As many of you know Jeni and I have been in the real estate industry (in one capacity or another) for nearly two decades. I can say without hesitation that this may be the most unique market moment that I’ve experienced. We have several variables in play that make sweeping generalizations and categorizations difficult, so I want to point out the variables that are really affecting us locally and share a few thoughts on what we can expect this fall.
Low Inventory: Nothing new here. Boulder and the adjacent towns are largely land-locked by mountain parks and conservation easements. We basically have a finite supply of housing. Yes inventory is “up”, but a balanced housing market typically has 6 months of supply and depending on your zipcode, we have between 1-3 months.
High Interest Rates: Though still historically low, the difference between a 30 yr. fxd that locked in January versus today is roughly two full percentage points. That’s a punch to the gut for many consumers and has caused many buyers to stay on the sidelines or exit the market completely.
High Demand: Despite increased mortgage rates, our part of the world is still in high demand. Yes, days on market have increased, and list to sale-price ratios have come down, but the market is still appreciating steadily year-over-year, and the good properties are still selling quickly (this latter point is obviously my anecdotal sentiment, but if you’re actively looking you know what I mean).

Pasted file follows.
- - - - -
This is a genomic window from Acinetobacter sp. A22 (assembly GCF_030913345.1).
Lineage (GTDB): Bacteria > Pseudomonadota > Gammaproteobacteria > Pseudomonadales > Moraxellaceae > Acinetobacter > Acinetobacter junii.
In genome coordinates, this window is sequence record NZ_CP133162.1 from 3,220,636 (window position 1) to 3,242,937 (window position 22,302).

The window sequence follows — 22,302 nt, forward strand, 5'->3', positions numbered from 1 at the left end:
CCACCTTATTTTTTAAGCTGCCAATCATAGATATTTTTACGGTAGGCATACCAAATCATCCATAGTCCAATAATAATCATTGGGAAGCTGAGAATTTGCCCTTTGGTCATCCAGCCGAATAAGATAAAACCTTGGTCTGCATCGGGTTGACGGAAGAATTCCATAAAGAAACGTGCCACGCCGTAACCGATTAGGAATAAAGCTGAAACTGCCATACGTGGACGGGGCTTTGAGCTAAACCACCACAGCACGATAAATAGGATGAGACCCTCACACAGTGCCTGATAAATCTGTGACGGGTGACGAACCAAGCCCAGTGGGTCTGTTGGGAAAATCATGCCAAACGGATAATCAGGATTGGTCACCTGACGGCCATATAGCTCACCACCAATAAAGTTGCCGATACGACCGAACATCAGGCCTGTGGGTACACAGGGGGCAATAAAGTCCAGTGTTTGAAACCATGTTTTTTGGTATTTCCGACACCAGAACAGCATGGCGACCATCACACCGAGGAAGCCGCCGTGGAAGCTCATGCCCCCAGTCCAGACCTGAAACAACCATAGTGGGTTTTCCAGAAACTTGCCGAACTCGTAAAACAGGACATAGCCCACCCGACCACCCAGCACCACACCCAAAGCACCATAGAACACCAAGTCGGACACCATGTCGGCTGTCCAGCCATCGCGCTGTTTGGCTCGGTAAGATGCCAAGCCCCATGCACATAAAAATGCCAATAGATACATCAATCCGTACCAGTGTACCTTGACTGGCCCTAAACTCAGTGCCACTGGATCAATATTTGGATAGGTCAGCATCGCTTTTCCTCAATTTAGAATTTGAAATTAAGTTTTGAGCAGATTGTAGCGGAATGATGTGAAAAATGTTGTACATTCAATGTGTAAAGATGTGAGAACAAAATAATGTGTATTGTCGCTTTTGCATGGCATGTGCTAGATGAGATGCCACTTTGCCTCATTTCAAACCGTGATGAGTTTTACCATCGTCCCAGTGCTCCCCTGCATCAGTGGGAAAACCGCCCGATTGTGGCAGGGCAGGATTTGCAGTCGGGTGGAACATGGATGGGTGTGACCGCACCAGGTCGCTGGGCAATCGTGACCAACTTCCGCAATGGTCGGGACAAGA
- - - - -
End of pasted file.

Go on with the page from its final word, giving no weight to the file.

High Employment: The most recent report from the Bureau of Labor and Statistics stated that roughly 528,000 jobs were created in July…more than double what economists were previously predicting.
Inflation: Inflation remained largely unchanged in July. The drop in gas prices offset the rising cost of (surprise) housing.
Global Conflict and Supply-Chain Shortages: We’re seeing construction delays with both commercial and residential projects everywhere. Big builders and small infill projects alike are at the mercy of global commerce and the knot that it’s in.
Discern Fact from Noise: We’re a small market, so outliers have a greater impact on our data. Month-over-month numbers often leave a lot untold. For example, days on market jumped in Boulder County from May to July significantly (9.5 to 17). Was this a huge slowing of the market? Not really. Several new construction projects, notably the townhomes at Odonata on West Pearl, had closings that occured en masse and skewed data. Those townhomes alone had an average of 610 days on market!
Colorado’s Commercial Market is Setting Records: The two largest sales of commercial space in Colorado history occurred in Boulder County in just the last 3 months. The Colorado Tech Center portfolio for $393MM and a portfolio at Flatirons Business Park for $625MM. What do you think this will do to housing demand in the long term?
As we mourn the end of summer and brace for all things pumpkin spice, I think we’re going to see a return to our “normal” market seasonality. Think 2018 and 2019. Real estate in the Front Range slows during the summer months because we’re all out playing, and picks up speed again after Labor Day. The fervor and market pace of the last few years is probably over, but I do think we see healthy activity and continued appreciation in the near term.
We hope this finds you well!
-Ethan, Jeni, and the SPRUCE Residential crew.